It is cliche to say that we should help fulfill Shimon Peres’ dream of peace between the Jewish state and its Arab neighbors after he passes away, but there actually is a unique opportunity for my generation in the American Jewish community to make it happen by the same means as Peres did.
The 21st century is a time when studying abroad has been more accessible than ever. More and more university are encouraging their students to study at least one semester abroad. Additionally, US citizenship gives us the privilege to travel virtually anywhere. Israeli Jews do not have this luxury, with the exception of Jordan and Egypt and the Palestinian Territories on Sundays. Thus, the American Jewish youth must take advantage of this!
Some abroad programs include CIEE, Fulbright and Go Overseas. I studied abroad the second semester of my junior year through CIEE in Haifa, Israel, but I was still able to get to know other cultures in the region. We went on many tours through Arab neighborhoods in Israel and even got the chance to go to Jordan for a couple of weekends! Such experiences helped me appreciate the value of visiting and living in other countries. It also motivated me to want to help promote peace between Israel and its neighbors by visiting their respective countries.
Again, Peres did not simply publicly state and sign peace agreements with Jordan and PLO. He did not simply call on the Gulf states to make peace with Israel. He went out there and he met them. We, as the next generation of the American Jewish establishment, with our accessibility and privilege to go abroad, must do the same! We must become “Jewish Ambassadors.”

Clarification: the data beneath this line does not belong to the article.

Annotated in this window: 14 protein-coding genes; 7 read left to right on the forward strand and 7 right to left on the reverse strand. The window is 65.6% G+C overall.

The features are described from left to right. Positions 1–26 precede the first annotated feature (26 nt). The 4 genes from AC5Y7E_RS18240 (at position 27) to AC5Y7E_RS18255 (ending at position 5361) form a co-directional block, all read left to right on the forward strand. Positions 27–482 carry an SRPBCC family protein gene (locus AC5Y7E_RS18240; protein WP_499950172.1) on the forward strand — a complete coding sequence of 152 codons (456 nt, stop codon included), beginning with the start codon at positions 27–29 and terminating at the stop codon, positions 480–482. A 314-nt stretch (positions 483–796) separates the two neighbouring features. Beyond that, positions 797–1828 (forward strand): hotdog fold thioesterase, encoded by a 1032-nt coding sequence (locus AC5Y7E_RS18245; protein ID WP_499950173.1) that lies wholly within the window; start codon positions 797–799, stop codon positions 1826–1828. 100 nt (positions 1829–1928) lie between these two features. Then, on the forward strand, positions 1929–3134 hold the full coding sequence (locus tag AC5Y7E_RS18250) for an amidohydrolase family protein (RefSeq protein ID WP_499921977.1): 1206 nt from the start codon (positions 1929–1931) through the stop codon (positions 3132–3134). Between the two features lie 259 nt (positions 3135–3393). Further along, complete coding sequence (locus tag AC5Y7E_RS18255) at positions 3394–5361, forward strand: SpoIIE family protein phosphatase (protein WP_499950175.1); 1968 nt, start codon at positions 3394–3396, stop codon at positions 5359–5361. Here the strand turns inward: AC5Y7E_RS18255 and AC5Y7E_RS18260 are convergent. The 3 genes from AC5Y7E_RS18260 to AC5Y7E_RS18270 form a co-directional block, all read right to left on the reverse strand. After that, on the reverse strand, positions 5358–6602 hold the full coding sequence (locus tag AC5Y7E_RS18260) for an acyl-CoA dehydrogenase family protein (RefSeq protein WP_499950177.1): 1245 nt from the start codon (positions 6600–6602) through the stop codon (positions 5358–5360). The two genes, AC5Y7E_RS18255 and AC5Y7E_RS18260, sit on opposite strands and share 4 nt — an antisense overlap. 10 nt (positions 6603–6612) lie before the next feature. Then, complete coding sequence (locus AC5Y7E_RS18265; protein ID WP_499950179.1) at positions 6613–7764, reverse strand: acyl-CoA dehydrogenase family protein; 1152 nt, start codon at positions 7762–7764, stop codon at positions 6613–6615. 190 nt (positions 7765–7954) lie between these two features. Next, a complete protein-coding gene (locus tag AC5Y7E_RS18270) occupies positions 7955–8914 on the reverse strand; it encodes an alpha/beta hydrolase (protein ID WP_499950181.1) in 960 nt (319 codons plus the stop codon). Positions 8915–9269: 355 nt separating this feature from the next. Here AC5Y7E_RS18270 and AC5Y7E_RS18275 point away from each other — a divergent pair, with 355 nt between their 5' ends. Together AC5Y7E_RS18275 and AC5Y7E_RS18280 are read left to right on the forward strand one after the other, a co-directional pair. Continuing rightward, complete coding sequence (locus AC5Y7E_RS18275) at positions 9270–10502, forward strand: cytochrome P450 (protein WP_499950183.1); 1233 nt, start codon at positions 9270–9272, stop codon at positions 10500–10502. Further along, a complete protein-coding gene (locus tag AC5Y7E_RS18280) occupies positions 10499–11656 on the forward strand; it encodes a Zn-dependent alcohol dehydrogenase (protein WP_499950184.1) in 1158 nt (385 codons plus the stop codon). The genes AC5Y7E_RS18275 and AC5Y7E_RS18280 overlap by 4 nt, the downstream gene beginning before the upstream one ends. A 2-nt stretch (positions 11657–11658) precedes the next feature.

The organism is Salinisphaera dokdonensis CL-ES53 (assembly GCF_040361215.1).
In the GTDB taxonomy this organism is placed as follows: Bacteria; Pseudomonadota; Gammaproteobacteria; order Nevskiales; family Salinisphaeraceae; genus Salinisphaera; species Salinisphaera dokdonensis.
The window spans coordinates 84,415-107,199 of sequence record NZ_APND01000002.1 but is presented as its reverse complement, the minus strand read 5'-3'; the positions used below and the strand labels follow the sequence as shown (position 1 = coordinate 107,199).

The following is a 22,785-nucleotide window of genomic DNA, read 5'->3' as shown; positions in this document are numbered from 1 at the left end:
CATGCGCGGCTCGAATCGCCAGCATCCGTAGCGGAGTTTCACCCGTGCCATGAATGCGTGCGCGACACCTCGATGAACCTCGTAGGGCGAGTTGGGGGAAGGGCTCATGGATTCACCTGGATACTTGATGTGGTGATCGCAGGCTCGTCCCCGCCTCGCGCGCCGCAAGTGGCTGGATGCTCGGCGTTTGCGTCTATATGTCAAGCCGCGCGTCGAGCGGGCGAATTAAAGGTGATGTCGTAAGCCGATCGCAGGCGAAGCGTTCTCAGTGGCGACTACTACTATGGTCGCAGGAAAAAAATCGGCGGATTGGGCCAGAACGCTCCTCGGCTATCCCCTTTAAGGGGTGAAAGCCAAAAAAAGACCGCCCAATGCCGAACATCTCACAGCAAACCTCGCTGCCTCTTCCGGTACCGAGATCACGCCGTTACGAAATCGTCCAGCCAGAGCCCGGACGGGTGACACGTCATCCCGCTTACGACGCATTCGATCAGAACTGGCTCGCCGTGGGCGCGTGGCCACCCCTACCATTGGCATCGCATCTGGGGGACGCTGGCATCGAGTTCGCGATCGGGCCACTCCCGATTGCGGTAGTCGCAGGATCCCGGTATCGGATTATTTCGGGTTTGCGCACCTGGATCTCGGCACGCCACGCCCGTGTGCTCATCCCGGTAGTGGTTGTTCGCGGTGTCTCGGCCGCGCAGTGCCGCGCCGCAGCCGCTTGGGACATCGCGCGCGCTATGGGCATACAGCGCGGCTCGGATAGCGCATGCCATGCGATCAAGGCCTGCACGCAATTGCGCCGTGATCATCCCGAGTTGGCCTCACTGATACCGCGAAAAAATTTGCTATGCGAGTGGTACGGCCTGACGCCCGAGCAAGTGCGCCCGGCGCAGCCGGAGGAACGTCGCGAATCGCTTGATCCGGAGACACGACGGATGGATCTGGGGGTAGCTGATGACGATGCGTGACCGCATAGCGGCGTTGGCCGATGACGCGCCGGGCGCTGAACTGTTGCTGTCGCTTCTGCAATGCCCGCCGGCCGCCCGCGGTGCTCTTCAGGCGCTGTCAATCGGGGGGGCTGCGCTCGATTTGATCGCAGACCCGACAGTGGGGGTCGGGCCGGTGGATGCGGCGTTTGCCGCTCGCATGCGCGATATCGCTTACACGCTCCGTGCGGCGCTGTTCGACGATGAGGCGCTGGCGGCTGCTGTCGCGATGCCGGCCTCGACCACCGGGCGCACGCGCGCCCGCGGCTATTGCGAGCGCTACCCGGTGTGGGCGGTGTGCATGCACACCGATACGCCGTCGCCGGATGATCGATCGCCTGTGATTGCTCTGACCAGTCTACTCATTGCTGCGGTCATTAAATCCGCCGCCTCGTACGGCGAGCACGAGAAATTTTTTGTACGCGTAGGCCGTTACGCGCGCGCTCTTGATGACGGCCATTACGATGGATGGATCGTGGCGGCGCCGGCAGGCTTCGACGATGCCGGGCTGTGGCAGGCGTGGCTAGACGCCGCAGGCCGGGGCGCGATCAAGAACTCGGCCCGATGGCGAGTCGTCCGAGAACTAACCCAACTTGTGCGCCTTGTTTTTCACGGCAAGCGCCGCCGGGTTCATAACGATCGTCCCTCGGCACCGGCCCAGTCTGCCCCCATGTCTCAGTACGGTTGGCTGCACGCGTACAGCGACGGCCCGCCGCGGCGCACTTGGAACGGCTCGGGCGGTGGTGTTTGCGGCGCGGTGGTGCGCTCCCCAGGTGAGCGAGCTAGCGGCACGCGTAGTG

We can be a part of history. As the coming generation of the American Jewish establishment, we can help make a difference, but we must also be prepared. When we reflect on significant historical events, such as the Oslo Accords, we go over the various factors that made it happen. For example, historians say it was because the PLO went bankrupt and Israelis and Palestinians were able to humanize each other for the previous 20-25 years and wanted to make peace. We can be that history.
When Israel and the Gulf states do make peace, we reflect on it through a historical perspective. We will say they had common enemies in Daesh and a nuclear Iran, but also because the American Jewish Millennial began taking advantage of their privileged accessibility to going abroad to the Gulf states to learn and get to know them. Thus, when the American Jewish Millennial came of age and was running the American Jewish establishment, they were ready to help promote peace between Israel and the Gulf states.
In conclusion, current leaders and philanthropies of the American Jewish community (such as AIPAC, Anti-Defemation League, Combined Jewish Philanthropies ect…) should encourage, and possibly subsidize trips for the American Jewish youth to participate in abroad programs in pro-Western Arab Gulf states such as Qatar. This will prepare the next generation of American Jews to help foster relations between Israel and the Arab Gulf states and fulfill Shimon Peres’ dream in the way he wanted it to happen.
Let us fulfill the Jewish Ambassador’s dream by being Jewish Ambassadors ourselves. Let us seize today so we can be the history of the future.